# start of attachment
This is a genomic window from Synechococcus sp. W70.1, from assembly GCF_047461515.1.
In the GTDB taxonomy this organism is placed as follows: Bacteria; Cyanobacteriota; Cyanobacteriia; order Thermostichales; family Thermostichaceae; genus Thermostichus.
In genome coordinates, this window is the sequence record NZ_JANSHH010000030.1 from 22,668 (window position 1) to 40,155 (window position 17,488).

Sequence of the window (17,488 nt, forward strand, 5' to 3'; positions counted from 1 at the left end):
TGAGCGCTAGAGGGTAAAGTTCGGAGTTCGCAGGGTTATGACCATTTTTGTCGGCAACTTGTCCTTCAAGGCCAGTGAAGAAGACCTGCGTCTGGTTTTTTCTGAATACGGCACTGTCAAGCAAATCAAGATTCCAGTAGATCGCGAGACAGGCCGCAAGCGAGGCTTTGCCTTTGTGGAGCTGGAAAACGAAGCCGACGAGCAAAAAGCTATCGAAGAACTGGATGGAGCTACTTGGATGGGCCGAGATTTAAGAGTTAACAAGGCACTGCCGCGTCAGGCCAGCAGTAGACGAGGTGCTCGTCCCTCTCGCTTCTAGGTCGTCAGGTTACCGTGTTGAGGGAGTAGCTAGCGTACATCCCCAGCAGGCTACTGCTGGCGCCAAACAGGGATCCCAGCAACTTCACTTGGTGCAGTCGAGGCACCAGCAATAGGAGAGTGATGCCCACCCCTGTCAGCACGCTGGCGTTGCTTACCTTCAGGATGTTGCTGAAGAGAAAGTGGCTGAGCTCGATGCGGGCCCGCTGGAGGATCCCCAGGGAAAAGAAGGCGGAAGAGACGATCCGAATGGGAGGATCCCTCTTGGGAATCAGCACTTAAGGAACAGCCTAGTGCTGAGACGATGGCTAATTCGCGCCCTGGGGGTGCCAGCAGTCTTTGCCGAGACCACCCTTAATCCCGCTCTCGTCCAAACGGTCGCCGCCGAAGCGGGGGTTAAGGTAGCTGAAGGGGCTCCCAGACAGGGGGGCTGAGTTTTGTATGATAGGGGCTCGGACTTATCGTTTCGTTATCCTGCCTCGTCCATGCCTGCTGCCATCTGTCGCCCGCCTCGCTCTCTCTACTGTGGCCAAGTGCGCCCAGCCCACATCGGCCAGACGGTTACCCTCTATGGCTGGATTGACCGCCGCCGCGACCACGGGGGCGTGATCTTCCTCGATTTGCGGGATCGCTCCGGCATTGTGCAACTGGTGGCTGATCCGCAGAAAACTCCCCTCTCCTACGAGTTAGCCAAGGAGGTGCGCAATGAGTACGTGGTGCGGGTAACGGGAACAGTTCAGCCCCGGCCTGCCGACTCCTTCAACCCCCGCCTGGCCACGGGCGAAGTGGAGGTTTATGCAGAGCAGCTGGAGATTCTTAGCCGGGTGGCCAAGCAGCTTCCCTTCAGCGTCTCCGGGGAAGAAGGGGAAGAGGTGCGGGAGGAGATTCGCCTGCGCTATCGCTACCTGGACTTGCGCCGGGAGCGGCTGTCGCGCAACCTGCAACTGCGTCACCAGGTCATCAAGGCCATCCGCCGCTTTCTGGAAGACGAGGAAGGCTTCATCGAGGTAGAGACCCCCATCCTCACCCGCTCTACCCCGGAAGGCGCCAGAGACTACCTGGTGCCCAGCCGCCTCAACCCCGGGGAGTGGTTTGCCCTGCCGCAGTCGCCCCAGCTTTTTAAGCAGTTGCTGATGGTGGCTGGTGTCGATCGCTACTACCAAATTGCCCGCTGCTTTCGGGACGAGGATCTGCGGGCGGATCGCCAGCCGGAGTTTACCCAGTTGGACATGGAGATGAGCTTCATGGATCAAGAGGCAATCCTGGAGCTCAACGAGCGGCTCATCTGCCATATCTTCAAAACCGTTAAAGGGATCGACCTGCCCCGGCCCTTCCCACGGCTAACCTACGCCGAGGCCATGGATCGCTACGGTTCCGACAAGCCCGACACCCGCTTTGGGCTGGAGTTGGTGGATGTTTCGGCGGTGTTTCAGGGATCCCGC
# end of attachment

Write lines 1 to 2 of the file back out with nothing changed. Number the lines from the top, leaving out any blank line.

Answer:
This is a genomic window from Synechococcus sp. W70.1, from assembly GCF_047461515.1.
In the GTDB taxonomy this organism is placed as follows: Bacteria; Cyanobacteriota; Cyanobacteriia; order Thermostichales; family Thermostichaceae; genus Thermostichus.